Sports Marketing: British Athletes Sue British Olympic Association (BOA)

By Professor Dr Ian Blackshaw

It was reported, on 15 November 2019, that twenty high profile British athletes, led by sprinter Adam Gemili, have started a legal action against the BOA to compel it to relax its “unjust and unlawful” sponsorship rules.

Under rule 40 of the Olympic Charter, which the BOA applies, athletes are not allowed to commercially exploit their image, name or performance for any advertising purposes during or around the Olympic Games. However, the IOC has conceded that countries may decide to be more flexible on this, after the rule was successfully challenged legally earlier this year in the German Courts.

In fact, the German and the US National Olympic Committees have now allowed their athletes more freedom to market themselves in the forthcoming 2020 Tokyo Olympic Games.

Gemili claims that in Britain:

“the situation as it stands is completely unfair.”

And adds:

“For most athletes is that one chance every four years to be in the limelight – and we want to recognise those sponsors that have helped us make it to the games. Despite attempts to engage the BOA……we continue to get brushed aside.”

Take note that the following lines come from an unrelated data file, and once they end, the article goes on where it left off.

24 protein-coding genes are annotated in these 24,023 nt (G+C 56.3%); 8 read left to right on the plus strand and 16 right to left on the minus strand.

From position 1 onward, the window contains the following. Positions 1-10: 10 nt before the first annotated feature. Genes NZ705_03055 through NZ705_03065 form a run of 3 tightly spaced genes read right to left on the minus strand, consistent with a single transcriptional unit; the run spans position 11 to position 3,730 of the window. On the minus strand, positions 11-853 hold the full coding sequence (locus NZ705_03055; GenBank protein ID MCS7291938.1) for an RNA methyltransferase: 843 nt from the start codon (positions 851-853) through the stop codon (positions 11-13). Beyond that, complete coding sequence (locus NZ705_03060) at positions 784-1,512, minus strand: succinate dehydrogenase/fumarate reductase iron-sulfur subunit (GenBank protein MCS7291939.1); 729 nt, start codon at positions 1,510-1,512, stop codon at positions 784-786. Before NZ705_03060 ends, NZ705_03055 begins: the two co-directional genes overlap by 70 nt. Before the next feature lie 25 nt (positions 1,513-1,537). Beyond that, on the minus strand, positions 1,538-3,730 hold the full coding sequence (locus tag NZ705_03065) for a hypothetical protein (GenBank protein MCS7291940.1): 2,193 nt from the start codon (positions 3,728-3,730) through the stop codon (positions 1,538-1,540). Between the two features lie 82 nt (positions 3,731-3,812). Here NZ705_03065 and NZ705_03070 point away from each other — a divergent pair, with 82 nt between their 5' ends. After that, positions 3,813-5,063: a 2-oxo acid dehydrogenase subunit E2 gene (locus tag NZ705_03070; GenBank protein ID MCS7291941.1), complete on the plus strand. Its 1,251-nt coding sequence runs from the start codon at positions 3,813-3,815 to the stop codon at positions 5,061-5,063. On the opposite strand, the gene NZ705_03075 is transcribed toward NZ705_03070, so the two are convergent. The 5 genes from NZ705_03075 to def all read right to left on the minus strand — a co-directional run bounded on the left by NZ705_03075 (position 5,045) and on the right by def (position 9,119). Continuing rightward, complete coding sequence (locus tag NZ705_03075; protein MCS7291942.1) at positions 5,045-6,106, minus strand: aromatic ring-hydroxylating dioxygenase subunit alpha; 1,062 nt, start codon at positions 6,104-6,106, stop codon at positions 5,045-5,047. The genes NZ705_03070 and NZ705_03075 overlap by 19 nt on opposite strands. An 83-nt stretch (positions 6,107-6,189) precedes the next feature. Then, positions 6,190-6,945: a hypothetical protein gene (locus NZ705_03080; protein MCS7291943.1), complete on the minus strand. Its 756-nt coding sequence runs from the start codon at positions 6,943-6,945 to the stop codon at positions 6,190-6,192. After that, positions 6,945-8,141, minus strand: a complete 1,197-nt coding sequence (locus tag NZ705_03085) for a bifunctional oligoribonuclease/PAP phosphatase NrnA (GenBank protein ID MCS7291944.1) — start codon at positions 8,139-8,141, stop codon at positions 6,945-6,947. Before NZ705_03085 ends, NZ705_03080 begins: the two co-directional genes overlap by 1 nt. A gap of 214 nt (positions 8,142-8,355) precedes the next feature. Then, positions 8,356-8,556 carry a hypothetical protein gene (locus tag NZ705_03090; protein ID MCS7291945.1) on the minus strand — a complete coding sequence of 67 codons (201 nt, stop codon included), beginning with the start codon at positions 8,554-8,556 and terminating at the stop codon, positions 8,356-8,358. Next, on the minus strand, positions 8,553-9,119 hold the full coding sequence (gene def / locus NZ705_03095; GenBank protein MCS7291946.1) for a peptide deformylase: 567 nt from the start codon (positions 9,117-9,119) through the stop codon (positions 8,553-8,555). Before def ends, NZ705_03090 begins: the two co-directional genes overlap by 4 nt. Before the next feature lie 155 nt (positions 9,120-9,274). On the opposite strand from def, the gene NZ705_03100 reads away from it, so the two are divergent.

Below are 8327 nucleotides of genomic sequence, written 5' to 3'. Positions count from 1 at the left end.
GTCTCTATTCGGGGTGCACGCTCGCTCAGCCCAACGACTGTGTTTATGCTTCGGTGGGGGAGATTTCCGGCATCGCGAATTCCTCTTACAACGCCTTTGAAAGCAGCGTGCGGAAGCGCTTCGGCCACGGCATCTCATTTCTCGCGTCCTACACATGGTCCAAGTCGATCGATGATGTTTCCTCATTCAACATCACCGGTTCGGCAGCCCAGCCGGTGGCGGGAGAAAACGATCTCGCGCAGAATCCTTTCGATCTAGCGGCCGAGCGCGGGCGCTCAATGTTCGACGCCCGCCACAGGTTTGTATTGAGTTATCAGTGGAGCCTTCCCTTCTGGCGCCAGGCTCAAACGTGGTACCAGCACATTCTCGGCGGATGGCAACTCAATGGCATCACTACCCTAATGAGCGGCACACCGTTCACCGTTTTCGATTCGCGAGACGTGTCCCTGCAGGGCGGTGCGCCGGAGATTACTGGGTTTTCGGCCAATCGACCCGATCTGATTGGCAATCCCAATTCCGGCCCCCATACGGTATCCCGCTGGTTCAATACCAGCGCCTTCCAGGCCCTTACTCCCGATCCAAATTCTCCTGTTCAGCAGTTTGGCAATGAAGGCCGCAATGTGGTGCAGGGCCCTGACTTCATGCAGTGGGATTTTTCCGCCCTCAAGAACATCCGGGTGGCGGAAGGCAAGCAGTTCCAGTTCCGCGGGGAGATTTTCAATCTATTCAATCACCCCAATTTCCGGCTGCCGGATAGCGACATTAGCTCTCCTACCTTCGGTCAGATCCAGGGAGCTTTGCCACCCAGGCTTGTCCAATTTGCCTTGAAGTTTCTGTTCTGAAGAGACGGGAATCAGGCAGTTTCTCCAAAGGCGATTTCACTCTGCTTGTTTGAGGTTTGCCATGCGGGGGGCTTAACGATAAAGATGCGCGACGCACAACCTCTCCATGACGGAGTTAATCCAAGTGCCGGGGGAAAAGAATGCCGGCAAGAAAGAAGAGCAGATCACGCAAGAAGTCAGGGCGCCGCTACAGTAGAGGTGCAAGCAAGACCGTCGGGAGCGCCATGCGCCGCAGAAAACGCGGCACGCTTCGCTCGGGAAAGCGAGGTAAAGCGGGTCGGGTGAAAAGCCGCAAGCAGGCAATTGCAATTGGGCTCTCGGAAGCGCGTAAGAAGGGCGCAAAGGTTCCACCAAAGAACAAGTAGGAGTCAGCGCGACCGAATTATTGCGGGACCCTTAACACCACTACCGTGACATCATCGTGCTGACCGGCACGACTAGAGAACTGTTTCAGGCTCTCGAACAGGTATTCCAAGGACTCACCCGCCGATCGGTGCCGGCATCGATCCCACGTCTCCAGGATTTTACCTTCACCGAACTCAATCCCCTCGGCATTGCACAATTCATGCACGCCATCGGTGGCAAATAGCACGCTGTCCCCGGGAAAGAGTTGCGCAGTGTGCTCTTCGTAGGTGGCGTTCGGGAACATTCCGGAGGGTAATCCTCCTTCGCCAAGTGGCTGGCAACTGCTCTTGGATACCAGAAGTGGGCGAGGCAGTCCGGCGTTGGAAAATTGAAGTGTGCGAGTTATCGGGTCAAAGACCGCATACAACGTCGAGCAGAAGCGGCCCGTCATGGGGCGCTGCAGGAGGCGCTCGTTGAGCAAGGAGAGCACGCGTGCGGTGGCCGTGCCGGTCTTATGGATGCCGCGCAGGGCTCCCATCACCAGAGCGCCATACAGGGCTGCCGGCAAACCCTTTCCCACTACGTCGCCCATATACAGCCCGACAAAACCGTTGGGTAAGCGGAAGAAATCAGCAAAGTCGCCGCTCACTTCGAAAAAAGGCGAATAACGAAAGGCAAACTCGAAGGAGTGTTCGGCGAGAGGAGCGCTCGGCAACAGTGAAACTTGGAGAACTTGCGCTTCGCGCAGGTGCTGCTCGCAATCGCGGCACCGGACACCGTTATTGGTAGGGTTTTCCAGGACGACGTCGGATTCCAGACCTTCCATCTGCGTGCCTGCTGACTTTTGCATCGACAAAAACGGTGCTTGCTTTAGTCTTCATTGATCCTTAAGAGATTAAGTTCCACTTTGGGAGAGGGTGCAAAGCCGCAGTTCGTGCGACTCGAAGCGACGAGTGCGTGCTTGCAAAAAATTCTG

However, the BOA has given some legal ground to allow British athletes to issue a generic thank you message during the Games, provided that the message “does not contain any Olympic branding, such as a medal or team GB kit or references.”

Gemili also claims that they have been advised that legally they have “a very strong case.”

Certainly, the British Courts, which, in general, are reluctant to get involved in sporting disputes, will, in fact, intervene in those sporting disputes that involve any unreasonable restraint of trade. In other words, where restrictions prevent athletes from reasonably earning their livelihoods. See the English Court of Appeal decision in the case of Nagle v. Feilden [1966] 1 All ER 689.

It will be interesting to see what happens next – an out-of-court settlement or a Court judgement in favour of the claimants or not as the case may be?

It may be added that the IOC is reported to have stated that any disputes, in relation to rule 40, should be decided in the Civil Courts – and not, therefore, in the Court of Arbitration for Sport!

Prof Dr Ian Blackshaw may be contacted by e-mail at ‘’















Prof Dr Ian Blackshaw may be contacted by e-mail at ‘’